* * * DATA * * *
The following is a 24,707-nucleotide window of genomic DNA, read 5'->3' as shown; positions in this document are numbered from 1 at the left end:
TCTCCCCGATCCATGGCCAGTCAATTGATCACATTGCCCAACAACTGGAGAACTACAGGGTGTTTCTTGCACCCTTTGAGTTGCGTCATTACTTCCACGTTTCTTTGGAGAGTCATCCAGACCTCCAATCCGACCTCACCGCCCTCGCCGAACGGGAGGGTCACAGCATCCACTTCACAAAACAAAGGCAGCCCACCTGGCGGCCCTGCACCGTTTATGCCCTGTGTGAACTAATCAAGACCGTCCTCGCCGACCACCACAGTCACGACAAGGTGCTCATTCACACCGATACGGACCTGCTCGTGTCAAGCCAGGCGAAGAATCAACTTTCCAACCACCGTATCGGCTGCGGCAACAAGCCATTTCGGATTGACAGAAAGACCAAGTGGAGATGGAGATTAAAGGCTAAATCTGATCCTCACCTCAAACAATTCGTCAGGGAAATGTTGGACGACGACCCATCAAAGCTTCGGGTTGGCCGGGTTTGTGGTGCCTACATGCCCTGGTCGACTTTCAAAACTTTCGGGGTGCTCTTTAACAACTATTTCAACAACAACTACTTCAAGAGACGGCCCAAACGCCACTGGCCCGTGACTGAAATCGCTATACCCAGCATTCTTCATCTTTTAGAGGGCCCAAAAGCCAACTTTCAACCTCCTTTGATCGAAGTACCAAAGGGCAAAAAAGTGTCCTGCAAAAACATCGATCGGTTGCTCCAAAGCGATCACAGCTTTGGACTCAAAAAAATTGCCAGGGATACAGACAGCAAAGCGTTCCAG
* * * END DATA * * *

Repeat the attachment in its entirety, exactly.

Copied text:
The following is a 24,707-nucleotide window of genomic DNA, read 5'->3' as shown; positions in this document are numbered from 1 at the left end:
TCTCCCCGATCCATGGCCAGTCAATTGATCACATTGCCCAACAACTGGAGAACTACAGGGTGTTTCTTGCACCCTTTGAGTTGCGTCATTACTTCCACGTTTCTTTGGAGAGTCATCCAGACCTCCAATCCGACCTCACCGCCCTCGCCGAACGGGAGGGTCACAGCATCCACTTCACAAAACAAAGGCAGCCCACCTGGCGGCCCTGCACCGTTTATGCCCTGTGTGAACTAATCAAGACCGTCCTCGCCGACCACCACAGTCACGACAAGGTGCTCATTCACACCGATACGGACCTGCTCGTGTCAAGCCAGGCGAAGAATCAACTTTCCAACCACCGTATCGGCTGCGGCAACAAGCCATTTCGGATTGACAGAAAGACCAAGTGGAGATGGAGATTAAAGGCTAAATCTGATCCTCACCTCAAACAATTCGTCAGGGAAATGTTGGACGACGACCCATCAAAGCTTCGGGTTGGCCGGGTTTGTGGTGCCTACATGCCCTGGTCGACTTTCAAAACTTTCGGGGTGCTCTTTAACAACTATTTCAACAACAACTACTTCAAGAGACGGCCCAAACGCCACTGGCCCGTGACTGAAATCGCTATACCCAGCATTCTTCATCTTTTAGAGGGCCCAAAAGCCAACTTTCAACCTCCTTTGATCGAAGTACCAAAGGGCAAAAAAGTGTCCTGCAAAAACATCGATCGGTTGCTCCAAAGCGATCACAGCTTTGGACTCAAAAAAATTGCCAGGGATACAGACAGCAAAGCGTTCCAG